Sharing My Twitter Routine And The 7 Deadly Sins of Social Media


Truth is, I get comments on these stats regularly:


And when I do, it's as if someone told me I've grown an extra head.  These numbers are always the same, so it's not a big deal, right? But then I thought about it and realized it is a big deal to many people. And someone actually asked me to share my twitter routine, so why not! Not only that, I'll share EVERYTHING, even my dirty laundry. 

In addition, I'll tell you about the "7 Deadly Sins of Social Media" because we've all committed them, and we should all stop doing that. 

You ready? It's going to be a bompy ride.

My Twitter Routine

It's not like I sat down one day and said, Right, let's nail that twitter routine. In fact, it developed naturally over time. But you can borrow it if you want! And if 2 hours sounds like a lot of time to spend on twitter, you can cut it in half. After all, I spend so much time on twitter because I love it, not because I "have to" do it.

30 Mins in the Morning: Catch up.

The first thing I do in the morning is get my coffee and get on twitter. Then I get over my overnight notifications (they are usually about 20+ but sometimes get up to 50+) and respond to the mentions. Sometimes I would retweet a share of my article or buffer it for later. Finally, I'd check my favorite twitter lists for some cool new tweets.

My favorite twitter lists being: my message peeps and a few secret ones. And since we're being honest here, I have the following secret lists: my favorites, pop stars, influencers, potential target audience, friends I can ping, and creative peeps.

(It says I have and follow 300+ lists, but I actually only use about 10.)

If you don't have twitter lists, you're missing out on a huge time-saver. 

60 Mins in the Afternoon: Buffer & content.

This is a big one. I don't always spend so much time on content, but I do put a lot of effort into curating content for my tweets. So here are the sources I use:

  1. Feedly
  2. Twitter lists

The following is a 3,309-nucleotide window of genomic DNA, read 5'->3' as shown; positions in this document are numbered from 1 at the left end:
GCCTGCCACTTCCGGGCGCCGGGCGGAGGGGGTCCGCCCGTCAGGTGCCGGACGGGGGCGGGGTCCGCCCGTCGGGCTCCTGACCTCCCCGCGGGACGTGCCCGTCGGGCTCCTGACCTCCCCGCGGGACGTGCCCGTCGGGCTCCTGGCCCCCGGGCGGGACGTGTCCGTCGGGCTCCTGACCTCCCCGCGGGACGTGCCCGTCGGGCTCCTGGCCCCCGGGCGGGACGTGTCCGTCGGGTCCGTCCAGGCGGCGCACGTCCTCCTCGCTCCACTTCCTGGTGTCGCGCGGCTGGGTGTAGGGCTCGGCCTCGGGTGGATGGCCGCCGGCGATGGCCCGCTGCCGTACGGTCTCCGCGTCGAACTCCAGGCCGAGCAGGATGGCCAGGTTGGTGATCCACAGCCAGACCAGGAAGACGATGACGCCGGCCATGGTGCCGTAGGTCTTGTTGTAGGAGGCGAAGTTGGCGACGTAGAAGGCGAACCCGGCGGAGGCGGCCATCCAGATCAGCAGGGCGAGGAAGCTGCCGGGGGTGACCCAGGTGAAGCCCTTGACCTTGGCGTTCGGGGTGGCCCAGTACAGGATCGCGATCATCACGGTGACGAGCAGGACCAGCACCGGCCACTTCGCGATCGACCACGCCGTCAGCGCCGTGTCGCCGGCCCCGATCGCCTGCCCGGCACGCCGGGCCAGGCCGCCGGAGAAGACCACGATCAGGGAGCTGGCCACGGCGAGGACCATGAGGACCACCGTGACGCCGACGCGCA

3. Google & Buzzsumo
  4. Pinterest
  5. Communities (Inbound & Product Hunt)
  6. Top stories on Medium

When I find the content I like, I'll buffer it. Some people do it once a week, but I like to do it daily because there's great content every day and I feel like some people will only tweet old content, and I hate that. I prefer it to be fresh or at least somewhat recent.

Buffer will tweet 10 times per day for me. I will also occasionally buffer images and articles on the moment because the buffer extensions are very handy.

30 Mins in the Evening: Engaging.

I've noticed that when I fail to engage, but I just tweet and RT and favorite like a robot, people kind of start forgetting about me. And I don't want that to happen! Even if you just engage with your favorite peeps or a new follower, it makes a huge difference.

Just think of it this way: Even one engagement a day will start a chain of events that will finally circle back to you and delight you in wonderful ways. 

Whenever I feel like it: RT's.

As I said, I love twitter. So I'll regularly check what's going on and RT some of it.

But there are rules behind the madness:

  • I don't retweet the same person twice in a row.
  • I alternate between content, original tweets, self-promotion, and quotes.
  • When I get a chance, I will include visuals in my tweets.
  • If someone is looking for something, I like to help out by RT'ing.
  • From time to time, I look for funny tweets to lighten up the mood.
  • I won't RT more than 3 things in a row, that's a big pet peeve of mine.
  • I tweet random things too often. You'll probably think I'm 5.

I'm also a control freak, who does things based on the way they "look". For example, I prefer tweets that look "balanced" and follow some kind of logical order.

(Not sure if you'll continue to view me as a sane person after this article.)

Now that you know everything I do on a daily basis, I can give you the 7 Deadly Sins, which trip people up on their way to social media success.

The 7 Deadly Sins of Social Media

1. You're not engaging.

When it comes to twitter - and any other social media outlet - engagement is a big deal. You could have 30K followers and still get no mentions. Which is why you should consider engaging AS MUCH as following people and spouting content like a maniac.

I'm strategic about the people I engage. They fall under 3 categories:

  • my fans/followers (use the "do you even list" tool)
  • my twitter friends (made over months and dozens of conversations)
  • people I want to befriend (people in my industry who intrigue me)

The reason why I rarely engage "influencers" is because they're very busy. But if I have to - like if I'm doing a roundup for the blog or something - I'll engage them also. There's no reason to shy away from contacting anyone, especially on twitter!